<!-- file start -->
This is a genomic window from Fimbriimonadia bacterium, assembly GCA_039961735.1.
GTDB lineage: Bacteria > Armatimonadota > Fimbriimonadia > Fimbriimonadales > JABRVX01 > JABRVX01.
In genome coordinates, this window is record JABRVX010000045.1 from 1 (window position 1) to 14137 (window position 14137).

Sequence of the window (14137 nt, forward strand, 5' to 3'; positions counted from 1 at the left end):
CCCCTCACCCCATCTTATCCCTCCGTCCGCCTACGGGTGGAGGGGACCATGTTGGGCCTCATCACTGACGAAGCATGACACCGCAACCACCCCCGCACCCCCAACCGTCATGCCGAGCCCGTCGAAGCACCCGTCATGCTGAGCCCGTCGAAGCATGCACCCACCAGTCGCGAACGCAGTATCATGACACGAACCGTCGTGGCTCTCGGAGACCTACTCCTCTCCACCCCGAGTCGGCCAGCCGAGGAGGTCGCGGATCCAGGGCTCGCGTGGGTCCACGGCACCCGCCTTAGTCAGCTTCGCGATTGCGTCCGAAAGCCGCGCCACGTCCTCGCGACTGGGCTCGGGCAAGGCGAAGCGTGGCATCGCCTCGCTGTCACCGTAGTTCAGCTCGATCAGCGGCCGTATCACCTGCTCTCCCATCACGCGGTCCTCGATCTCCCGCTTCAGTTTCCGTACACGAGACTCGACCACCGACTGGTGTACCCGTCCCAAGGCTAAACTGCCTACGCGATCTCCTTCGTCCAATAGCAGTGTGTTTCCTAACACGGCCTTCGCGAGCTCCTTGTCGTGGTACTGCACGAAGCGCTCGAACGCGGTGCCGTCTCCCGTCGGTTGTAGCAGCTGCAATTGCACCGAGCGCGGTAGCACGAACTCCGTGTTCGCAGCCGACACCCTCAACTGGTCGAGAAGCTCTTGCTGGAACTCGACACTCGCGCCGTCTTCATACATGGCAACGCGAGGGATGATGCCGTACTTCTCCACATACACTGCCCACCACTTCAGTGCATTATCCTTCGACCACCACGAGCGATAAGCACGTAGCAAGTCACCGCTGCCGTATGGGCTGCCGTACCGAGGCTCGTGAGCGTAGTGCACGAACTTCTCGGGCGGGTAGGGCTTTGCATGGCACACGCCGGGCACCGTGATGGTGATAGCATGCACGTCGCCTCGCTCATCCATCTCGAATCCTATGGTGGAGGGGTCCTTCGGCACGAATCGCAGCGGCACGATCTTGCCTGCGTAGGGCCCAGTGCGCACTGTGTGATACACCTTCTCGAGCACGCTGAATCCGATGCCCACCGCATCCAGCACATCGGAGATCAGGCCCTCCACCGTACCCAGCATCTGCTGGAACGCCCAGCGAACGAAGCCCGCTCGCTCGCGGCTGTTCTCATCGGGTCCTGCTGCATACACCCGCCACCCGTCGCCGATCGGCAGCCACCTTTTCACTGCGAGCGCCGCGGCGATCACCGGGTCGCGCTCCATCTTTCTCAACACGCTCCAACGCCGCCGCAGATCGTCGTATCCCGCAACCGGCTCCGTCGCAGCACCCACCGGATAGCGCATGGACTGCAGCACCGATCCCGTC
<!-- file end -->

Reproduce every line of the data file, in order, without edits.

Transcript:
This is a genomic window from Fimbriimonadia bacterium, assembly GCA_039961735.1.
GTDB lineage: Bacteria > Armatimonadota > Fimbriimonadia > Fimbriimonadales > JABRVX01 > JABRVX01.
In genome coordinates, this window is record JABRVX010000045.1 from 1 (window position 1) to 14137 (window position 14137).

Sequence of the window (14137 nt, forward strand, 5' to 3'; positions counted from 1 at the left end):
CCCCTCACCCCATCTTATCCCTCCGTCCGCCTACGGGTGGAGGGGACCATGTTGGGCCTCATCACTGACGAAGCATGACACCGCAACCACCCCCGCACCCCCAACCGTCATGCCGAGCCCGTCGAAGCACCCGTCATGCTGAGCCCGTCGAAGCATGCACCCACCAGTCGCGAACGCAGTATCATGACACGAACCGTCGTGGCTCTCGGAGACCTACTCCTCTCCACCCCGAGTCGGCCAGCCGAGGAGGTCGCGGATCCAGGGCTCGCGTGGGTCCACGGCACCCGCCTTAGTCAGCTTCGCGATTGCGTCCGAAAGCCGCGCCACGTCCTCGCGACTGGGCTCGGGCAAGGCGAAGCGTGGCATCGCCTCGCTGTCACCGTAGTTCAGCTCGATCAGCGGCCGTATCACCTGCTCTCCCATCACGCGGTCCTCGATCTCCCGCTTCAGTTTCCGTACACGAGACTCGACCACCGACTGGTGTACCCGTCCCAAGGCTAAACTGCCTACGCGATCTCCTTCGTCCAATAGCAGTGTGTTTCCTAACACGGCCTTCGCGAGCTCCTTGTCGTGGTACTGCACGAAGCGCTCGAACGCGGTGCCGTCTCCCGTCGGTTGTAGCAGCTGCAATTGCACCGAGCGCGGTAGCACGAACTCCGTGTTCGCAGCCGACACCCTCAACTGGTCGAGAAGCTCTTGCTGGAACTCGACACTCGCGCCGTCTTCATACATGGCAACGCGAGGGATGATGCCGTACTTCTCCACATACACTGCCCACCACTTCAGTGCATTATCCTTCGACCACCACGAGCGATAAGCACGTAGCAAGTCACCGCTGCCGTATGGGCTGCCGTACCGAGGCTCGTGAGCGTAGTGCACGAACTTCTCGGGCGGGTAGGGCTTTGCATGGCACACGCCGGGCACCGTGATGGTGATAGCATGCACGTCGCCTCGCTCATCCATCTCGAATCCTATGGTGGAGGGGTCCTTCGGCACGAATCGCAGCGGCACGATCTTGCCTGCGTAGGGCCCAGTGCGCACTGTGTGATACACCTTCTCGAGCACGCTGAATCCGATGCCCACCGCATCCAGCACATCGGAGATCAGGCCCTCCACCGTACCCAGCATCTGCTGGAACGCCCAGCGAACGAAGCCCGCTCGCTCGCGGCTGTTCTCATCGGGTCCTGCTGCATACACCCGCCACCCGTCGCCGATCGGCAGCCACCTTTTCACTGCGAGCGCCGCGGCGATCACCGGGTCGCGCTCCATCTTTCTCAACACGCTCCAACGCCGCCGCAGATCGTCGTATCCCGCAACCGGCTCCGTCGCAGCACCCACCGGATAGCGCATGGACTGCAGCACCGATCCCGTC